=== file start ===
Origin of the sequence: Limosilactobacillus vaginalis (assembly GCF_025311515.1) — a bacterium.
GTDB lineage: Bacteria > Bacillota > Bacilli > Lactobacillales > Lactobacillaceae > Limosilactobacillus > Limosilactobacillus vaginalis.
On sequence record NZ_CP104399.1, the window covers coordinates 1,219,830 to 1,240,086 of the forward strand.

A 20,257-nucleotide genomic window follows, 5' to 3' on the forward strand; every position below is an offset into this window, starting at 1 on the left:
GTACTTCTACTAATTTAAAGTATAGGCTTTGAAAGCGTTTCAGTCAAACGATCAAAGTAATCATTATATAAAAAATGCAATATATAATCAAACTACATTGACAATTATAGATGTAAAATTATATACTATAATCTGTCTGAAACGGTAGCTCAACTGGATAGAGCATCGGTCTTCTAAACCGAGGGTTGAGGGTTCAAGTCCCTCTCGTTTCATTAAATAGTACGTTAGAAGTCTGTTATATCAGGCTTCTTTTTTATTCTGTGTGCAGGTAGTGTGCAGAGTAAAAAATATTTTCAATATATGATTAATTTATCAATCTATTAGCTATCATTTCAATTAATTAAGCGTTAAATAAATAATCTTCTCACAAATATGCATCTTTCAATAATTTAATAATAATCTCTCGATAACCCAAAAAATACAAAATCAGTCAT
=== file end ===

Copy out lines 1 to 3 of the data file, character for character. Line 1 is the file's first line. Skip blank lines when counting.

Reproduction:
Origin of the sequence: Limosilactobacillus vaginalis (assembly GCF_025311515.1) — a bacterium.
GTDB lineage: Bacteria > Bacillota > Bacilli > Lactobacillales > Lactobacillaceae > Limosilactobacillus > Limosilactobacillus vaginalis.
On sequence record NZ_CP104399.1, the window covers coordinates 1,219,830 to 1,240,086 of the forward strand.